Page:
Romuald lived in the last half of the 900s and the start of the 1000s, in Ravenna–a major city in what is now Northern Italy. He grew up wealthy, in a family of dukes, and learned to love the soft life. Butler writes that Romuald “grew every day more and more enslaved to his passions” only to repent in tears, wish that he were a hermit instead, resolve to do better, and then right back to “softness and the love of pleasures.”
It took being forced by his father (under threat of disinheritance) to watch his father kill a relative over a dispute about an estate for Romuald to break entirely from his way of life and to move out and away to pursue a more religious, more holy existence among a group of lay-religious. Romuald took no comfort in knowing that he was “only” a bystander in the face of such familial brutality (over land, no less, of which they all had plenty), and he left Ravenna, knowing that he was turning his back on money, prestige, and a life of ease.
Romuald then became passionate about being as austerely holy as he had previously been self-indulgent. Like many a former smoker, Romuald even made himself unpleasant to other religious seekers not only by his example of pure living but by his constant nagging (reproving, exhorting, edifying–whatever the word, it was nagging) of others to raise their own personal standards of holiness. Eventually, he had to move again.
What is most interesting to me in Butler’s accounts of Romuald are the varied and very person-specific nature of the temptations that assailed Romuald. Butler speaks of how the devil sought out Romuald’s weaknesses from the first moment he left home–first, by how the devil “directly solicited [Romuald] to vice”; then, by reminding Romuald of what comforts and wealth he had given up by leaving Ravenna and his family. Next, the devil preyed upon Romuald in an even deeper, more nuanced way–by prompting thoughts in Romuald about how his ungrateful (and murderous) relatives would be back home wielding iniquitous influences that Romuald–were he still there–could have prevented! Then the devil would ping-pong Romuald’s soul back and forth, at one point telling him that his choices were not in accord with God’s plans and, at another, that he had undertaken too much for a mere mortal. Finally, the devil would take to virtual earthquakes when Romuald was at prayer to try to divert his attention through fear that the walls might tumble in upon him.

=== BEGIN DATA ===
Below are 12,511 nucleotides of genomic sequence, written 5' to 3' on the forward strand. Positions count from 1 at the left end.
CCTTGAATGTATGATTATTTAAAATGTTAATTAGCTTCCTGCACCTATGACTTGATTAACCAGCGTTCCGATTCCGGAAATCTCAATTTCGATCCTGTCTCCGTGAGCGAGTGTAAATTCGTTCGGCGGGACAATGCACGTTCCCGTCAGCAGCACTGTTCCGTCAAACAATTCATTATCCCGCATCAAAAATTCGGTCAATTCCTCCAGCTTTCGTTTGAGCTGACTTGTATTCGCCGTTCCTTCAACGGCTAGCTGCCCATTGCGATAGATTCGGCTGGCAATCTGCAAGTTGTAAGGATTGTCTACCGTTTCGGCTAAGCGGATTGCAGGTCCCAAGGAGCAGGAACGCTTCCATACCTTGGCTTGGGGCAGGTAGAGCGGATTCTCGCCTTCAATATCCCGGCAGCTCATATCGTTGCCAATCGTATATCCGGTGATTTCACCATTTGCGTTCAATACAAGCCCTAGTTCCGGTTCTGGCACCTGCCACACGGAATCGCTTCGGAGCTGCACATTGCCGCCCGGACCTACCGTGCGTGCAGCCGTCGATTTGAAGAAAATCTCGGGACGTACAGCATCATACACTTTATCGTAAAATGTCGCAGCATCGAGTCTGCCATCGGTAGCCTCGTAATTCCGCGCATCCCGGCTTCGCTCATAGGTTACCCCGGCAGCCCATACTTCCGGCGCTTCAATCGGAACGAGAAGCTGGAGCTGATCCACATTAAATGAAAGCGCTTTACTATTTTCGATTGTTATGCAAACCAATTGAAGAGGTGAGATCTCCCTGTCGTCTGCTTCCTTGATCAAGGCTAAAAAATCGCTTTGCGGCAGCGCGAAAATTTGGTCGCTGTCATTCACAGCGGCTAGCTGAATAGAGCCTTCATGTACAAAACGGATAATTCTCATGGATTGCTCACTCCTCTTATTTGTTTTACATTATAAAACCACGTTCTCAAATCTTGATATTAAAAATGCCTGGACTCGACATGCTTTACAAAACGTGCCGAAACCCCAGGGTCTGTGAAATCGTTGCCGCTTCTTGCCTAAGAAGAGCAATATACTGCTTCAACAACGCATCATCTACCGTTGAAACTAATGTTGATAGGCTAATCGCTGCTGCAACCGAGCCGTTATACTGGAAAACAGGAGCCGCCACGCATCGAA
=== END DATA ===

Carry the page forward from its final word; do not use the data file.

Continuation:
Whether the source is the devil, the “tapes playing automatically in our heads,” what Julia Cameron calls our “internal censor,” or any other similarly active voice with which we must contend–Romuald’s story is illustrative: the things that distract us from leading our authentic lives are astoundingly specific and tailored to each of our situations. Just reviewing Romuald’s list, we see–appeals to one’s lower nature, appeals to one’s desire for security, appeals to one’s higher nature, appeals to self-doubt, appeals to self-pity, appeals to self-preservation. And here’s the difficulty in which we can take comfort: it took Romuald five years of sustained effort to move beyond these assaults before he could break through to a place of clarity and certainty, to a peace that transcends comprehension (though you know it when you have it).
To let go…what a challenge! To let go of judging ourselves in a comparison to some external standard of worse or better, to let go of needing financial and familial security for the future, to let go of worrying if we’re doing “the Right Thing,” to let go of self-doubt AND self-pity AND a yearning for (illusory) self-preservation…this is in all respects as worthy of being one’s life’s work.